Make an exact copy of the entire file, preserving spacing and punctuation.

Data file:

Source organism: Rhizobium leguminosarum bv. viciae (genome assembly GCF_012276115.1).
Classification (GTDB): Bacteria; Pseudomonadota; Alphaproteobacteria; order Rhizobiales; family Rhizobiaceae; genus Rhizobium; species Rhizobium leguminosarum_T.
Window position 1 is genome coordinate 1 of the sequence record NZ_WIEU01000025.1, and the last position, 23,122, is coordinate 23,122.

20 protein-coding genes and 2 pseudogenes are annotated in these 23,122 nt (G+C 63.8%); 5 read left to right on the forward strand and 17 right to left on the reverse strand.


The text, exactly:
Source organism: Rhizobium leguminosarum bv. viciae (genome assembly GCF_012276115.1).
Classification (GTDB): Bacteria; Pseudomonadota; Alphaproteobacteria; order Rhizobiales; family Rhizobiaceae; genus Rhizobium; species Rhizobium leguminosarum_T.
Window position 1 is genome coordinate 1 of the sequence record NZ_WIEU01000025.1, and the last position, 23,122, is coordinate 23,122.

20 protein-coding genes and 2 pseudogenes are annotated in these 23,122 nt (G+C 63.8%); 5 read left to right on the forward strand and 17 right to left on the reverse strand.